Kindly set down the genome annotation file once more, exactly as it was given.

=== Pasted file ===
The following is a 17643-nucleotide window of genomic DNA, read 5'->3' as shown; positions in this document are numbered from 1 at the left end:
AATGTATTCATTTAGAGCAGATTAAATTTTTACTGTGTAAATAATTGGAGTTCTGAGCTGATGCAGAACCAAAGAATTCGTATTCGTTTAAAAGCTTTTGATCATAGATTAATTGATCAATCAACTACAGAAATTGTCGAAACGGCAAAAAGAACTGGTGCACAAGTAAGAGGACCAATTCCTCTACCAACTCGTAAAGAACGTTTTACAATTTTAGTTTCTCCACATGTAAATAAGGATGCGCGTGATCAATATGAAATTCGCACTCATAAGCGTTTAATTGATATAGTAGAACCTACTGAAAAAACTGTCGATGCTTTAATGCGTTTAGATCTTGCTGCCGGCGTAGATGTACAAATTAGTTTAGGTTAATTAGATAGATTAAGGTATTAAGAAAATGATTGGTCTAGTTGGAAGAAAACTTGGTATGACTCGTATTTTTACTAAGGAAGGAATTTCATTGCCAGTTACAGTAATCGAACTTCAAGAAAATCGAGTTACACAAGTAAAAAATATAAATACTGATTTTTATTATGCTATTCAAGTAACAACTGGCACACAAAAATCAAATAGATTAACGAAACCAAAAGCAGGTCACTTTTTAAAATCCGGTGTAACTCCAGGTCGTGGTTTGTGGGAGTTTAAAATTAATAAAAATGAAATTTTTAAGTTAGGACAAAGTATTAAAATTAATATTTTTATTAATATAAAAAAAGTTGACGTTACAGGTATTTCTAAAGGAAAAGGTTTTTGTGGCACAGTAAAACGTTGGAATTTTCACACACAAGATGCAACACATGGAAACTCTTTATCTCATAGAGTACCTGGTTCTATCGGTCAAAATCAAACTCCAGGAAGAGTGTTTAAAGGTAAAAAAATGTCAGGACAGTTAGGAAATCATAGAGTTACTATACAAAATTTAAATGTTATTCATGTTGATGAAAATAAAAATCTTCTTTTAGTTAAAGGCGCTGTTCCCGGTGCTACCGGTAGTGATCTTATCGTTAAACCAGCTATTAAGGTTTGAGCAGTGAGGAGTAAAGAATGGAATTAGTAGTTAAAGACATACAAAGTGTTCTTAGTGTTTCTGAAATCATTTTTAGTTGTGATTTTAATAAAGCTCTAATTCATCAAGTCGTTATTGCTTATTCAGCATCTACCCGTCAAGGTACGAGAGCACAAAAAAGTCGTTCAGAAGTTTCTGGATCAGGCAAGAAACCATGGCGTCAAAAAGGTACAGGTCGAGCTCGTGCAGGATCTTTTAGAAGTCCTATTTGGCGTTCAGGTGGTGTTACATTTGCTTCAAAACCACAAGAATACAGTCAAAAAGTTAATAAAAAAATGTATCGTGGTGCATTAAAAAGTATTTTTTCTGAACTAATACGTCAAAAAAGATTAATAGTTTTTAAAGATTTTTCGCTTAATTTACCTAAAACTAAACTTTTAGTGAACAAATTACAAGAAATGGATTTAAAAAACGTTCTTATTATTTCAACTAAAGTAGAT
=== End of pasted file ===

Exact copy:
The following is a 17643-nucleotide window of genomic DNA, read 5'->3' as shown; positions in this document are numbered from 1 at the left end:
AATGTATTCATTTAGAGCAGATTAAATTTTTACTGTGTAAATAATTGGAGTTCTGAGCTGATGCAGAACCAAAGAATTCGTATTCGTTTAAAAGCTTTTGATCATAGATTAATTGATCAATCAACTACAGAAATTGTCGAAACGGCAAAAAGAACTGGTGCACAAGTAAGAGGACCAATTCCTCTACCAACTCGTAAAGAACGTTTTACAATTTTAGTTTCTCCACATGTAAATAAGGATGCGCGTGATCAATATGAAATTCGCACTCATAAGCGTTTAATTGATATAGTAGAACCTACTGAAAAAACTGTCGATGCTTTAATGCGTTTAGATCTTGCTGCCGGCGTAGATGTACAAATTAGTTTAGGTTAATTAGATAGATTAAGGTATTAAGAAAATGATTGGTCTAGTTGGAAGAAAACTTGGTATGACTCGTATTTTTACTAAGGAAGGAATTTCATTGCCAGTTACAGTAATCGAACTTCAAGAAAATCGAGTTACACAAGTAAAAAATATAAATACTGATTTTTATTATGCTATTCAAGTAACAACTGGCACACAAAAATCAAATAGATTAACGAAACCAAAAGCAGGTCACTTTTTAAAATCCGGTGTAACTCCAGGTCGTGGTTTGTGGGAGTTTAAAATTAATAAAAATGAAATTTTTAAGTTAGGACAAAGTATTAAAATTAATATTTTTATTAATATAAAAAAAGTTGACGTTACAGGTATTTCTAAAGGAAAAGGTTTTTGTGGCACAGTAAAACGTTGGAATTTTCACACACAAGATGCAACACATGGAAACTCTTTATCTCATAGAGTACCTGGTTCTATCGGTCAAAATCAAACTCCAGGAAGAGTGTTTAAAGGTAAAAAAATGTCAGGACAGTTAGGAAATCATAGAGTTACTATACAAAATTTAAATGTTATTCATGTTGATGAAAATAAAAATCTTCTTTTAGTTAAAGGCGCTGTTCCCGGTGCTACCGGTAGTGATCTTATCGTTAAACCAGCTATTAAGGTTTGAGCAGTGAGGAGTAAAGAATGGAATTAGTAGTTAAAGACATACAAAGTGTTCTTAGTGTTTCTGAAATCATTTTTAGTTGTGATTTTAATAAAGCTCTAATTCATCAAGTCGTTATTGCTTATTCAGCATCTACCCGTCAAGGTACGAGAGCACAAAAAAGTCGTTCAGAAGTTTCTGGATCAGGCAAGAAACCATGGCGTCAAAAAGGTACAGGTCGAGCTCGTGCAGGATCTTTTAGAAGTCCTATTTGGCGTTCAGGTGGTGTTACATTTGCTTCAAAACCACAAGAATACAGTCAAAAAGTTAATAAAAAAATGTATCGTGGTGCATTAAAAAGTATTTTTTCTGAACTAATACGTCAAAAAAGATTAATAGTTTTTAAAGATTTTTCGCTTAATTTACCTAAAACTAAACTTTTAGTGAACAAATTACAAGAAATGGATTTAAAAAACGTTCTTATTATTTCAACTAAAGTAGAT